Unknown #115
Case Presentation <ul><li>A 59-year-old man has a 3-month history of epigastric discomfort and nausea without weight loss,...
<ul><li>Physical examination reveals mild epigastric tenderness to palpation. Upper endoscopy shows a 1-cm duodenal ulcer,...
Question <ul><li>Which of the following is the most appropriate therapy for this patient? </li></ul><ul><li>A)  proton pum...
Answer
Answer <ul><li>Which of the following is the most appropriate therapy for this patient? </li></ul><ul><li>A)  proton pump ...
Helicobacter Pylori Infection <ul><li>Estimated 30-40% of the U.S. population infected with H. Pylori </li></ul><ul><li>As...
ACG guidelines for diagnosis and testing <ul><li>Should be performed only if clinicians are planning to offer treatment wi...
“ Test-and-treat” strategy for certain patients: <ul><li>Uninvestigated dyspepsia less than 55 y.o. and without “alarm” sy...
 
Initial diagnostic workup <ul><li>Serum serology </li></ul><ul><li>Stool antigen (if patient is not actively bleeding, tak...
Treatment of H. Pylori <ul><li>Recommended therapy in the U.S. </li></ul><ul><ul><li>PPI + clarithromycin + amoxicillin or...
Follow up for eradication <ul><li>Urea breath test at least 4 weeks after therapy </li></ul><ul><li>Stool antigen testing ...
<ul><li>Chey, William et. al.  “American College of Gastroenterology Guideline on the Management of Helicobacter pylori in...
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Unknown #115

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Unknown #115

  1. 1. Unknown #115
  2. 2. Case Presentation <ul><li>A 59-year-old man has a 3-month history of epigastric discomfort and nausea without weight loss, melena, or vomiting. Over-the-counter H2-receptor antagonists have been ineffective. The patient is otherwise healthy and takes no other medications. </li></ul>
  3. 3. <ul><li>Physical examination reveals mild epigastric tenderness to palpation. Upper endoscopy shows a 1-cm duodenal ulcer, and antral biopsy specimens demonstrate chronic gastritis and Helicobacter pylori infection </li></ul>
  4. 4. Question <ul><li>Which of the following is the most appropriate therapy for this patient? </li></ul><ul><li>A) proton pump inhibitor for 2 months </li></ul><ul><li>B) An H2-receptor antagonist for 2 months </li></ul><ul><li>C) A proton pump inhibitor and amoxicillin for 2 weeks </li></ul><ul><li>D) A proton pump inhibitor, amoxicillin, and clarithromycin for 2 weeks </li></ul><ul><li>E) A proton pump inhibitor, amoxicillin, and clarithromycin for 2 months </li></ul>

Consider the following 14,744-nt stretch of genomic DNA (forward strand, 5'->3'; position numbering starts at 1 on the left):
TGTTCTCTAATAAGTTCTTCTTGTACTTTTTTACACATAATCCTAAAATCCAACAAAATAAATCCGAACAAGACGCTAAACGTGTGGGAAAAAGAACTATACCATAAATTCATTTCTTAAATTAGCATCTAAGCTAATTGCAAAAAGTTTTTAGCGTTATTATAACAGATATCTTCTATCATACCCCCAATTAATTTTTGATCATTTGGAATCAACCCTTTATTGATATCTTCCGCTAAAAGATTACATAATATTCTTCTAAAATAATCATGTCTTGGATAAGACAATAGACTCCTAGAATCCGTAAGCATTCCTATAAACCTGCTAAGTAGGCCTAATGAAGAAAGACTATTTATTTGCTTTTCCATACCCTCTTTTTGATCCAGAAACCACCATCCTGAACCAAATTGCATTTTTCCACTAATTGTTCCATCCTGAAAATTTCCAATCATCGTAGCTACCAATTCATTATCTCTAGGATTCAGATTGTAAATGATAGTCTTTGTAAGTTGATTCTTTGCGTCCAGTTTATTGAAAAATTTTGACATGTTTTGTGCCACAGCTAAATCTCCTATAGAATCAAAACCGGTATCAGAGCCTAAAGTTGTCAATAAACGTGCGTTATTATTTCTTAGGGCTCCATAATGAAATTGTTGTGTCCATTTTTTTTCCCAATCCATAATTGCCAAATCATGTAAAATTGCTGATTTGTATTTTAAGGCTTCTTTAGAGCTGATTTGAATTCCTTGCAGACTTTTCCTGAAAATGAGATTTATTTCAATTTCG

5. 5. Answer
  6. 6. Answer <ul><li>Which of the following is the most appropriate therapy for this patient? </li></ul><ul><li>A) proton pump inhibitor for 2 months </li></ul><ul><li>B) An H2-receptor antagonist for 2 months </li></ul><ul><li>C) A proton pump inhibitor and amoxicillin for 2 weeks </li></ul><ul><li>D) A proton pump inhibitor, amoxicillin, and clarithromycin for 2 weeks </li></ul><ul><li>E) A proton pump inhibitor, amoxicillin, and clarithromycin for 2 months </li></ul>
  7. 7. Helicobacter Pylori Infection <ul><li>Estimated 30-40% of the U.S. population infected with H. Pylori </li></ul><ul><li>Associated with upper GI conditions including chronic gastritis, peptic ulcer disease, and gastric malignancy </li></ul>
  8. 8. ACG guidelines for diagnosis and testing <ul><li>Should be performed only if clinicians are planning to offer treatment with a positive diagnosis </li></ul><ul><li>Active PUD, documented hx PUD, or gastric MALT lymphoma </li></ul>
  9. 9. “ Test-and-treat” strategy for certain patients: <ul><li>Uninvestigated dyspepsia less than 55 y.o. and without “alarm” symptoms </li></ul><ul><ul><li>Bleeding </li></ul></ul><ul><ul><li>Anemia </li></ul></ul><ul><ul><li>Early satiety </li></ul></ul><ul><ul><li>Unexplained weight loss </li></ul></ul><ul><ul><li>Progressive dysphagia </li></ul></ul><ul><ul><li>Odynophagia </li></ul></ul><ul><ul><li>Recurrent vomitting </li></ul></ul><ul><ul><li>Family hx of GI cancer </li></ul></ul><ul><ul><li>Previous esophagogastric malignancy </li></ul></ul>
  10. 11. Initial diagnostic workup <ul><li>Serum serology </li></ul><ul><li>Stool antigen (if patient is not actively bleeding, taking PPIs or bismuth) </li></ul><ul><li>Reserve endoscopic biopsy for those who are requiring diagnostic biopsy, or are having follow up endoscopy for gastric ulcer or suspected MALT lymphoma </li></ul>
  11. 12. Treatment of H. Pylori <ul><li>Recommended therapy in the U.S. </li></ul><ul><ul><li>PPI + clarithromycin + amoxicillin or metronidazole for 14 days </li></ul></ul><ul><ul><li>PPI or H2 blocker + bismuth + metronidazole + tetracycline for 10-14 days </li></ul></ul>
  12. 13. Follow up for eradication <ul><li>Urea breath test at least 4 weeks after therapy </li></ul><ul><li>Stool antigen testing 6 weeks after therapy, more widely available but not as accurate. </li></ul>
  13. 14. <ul><li>Chey, William et. al. “American College of Gastroenterology Guideline on the Management of Helicobacter pylori infection” American Journal of Gastroenterology . 2007; 102: 1808-1825. </li></ul>
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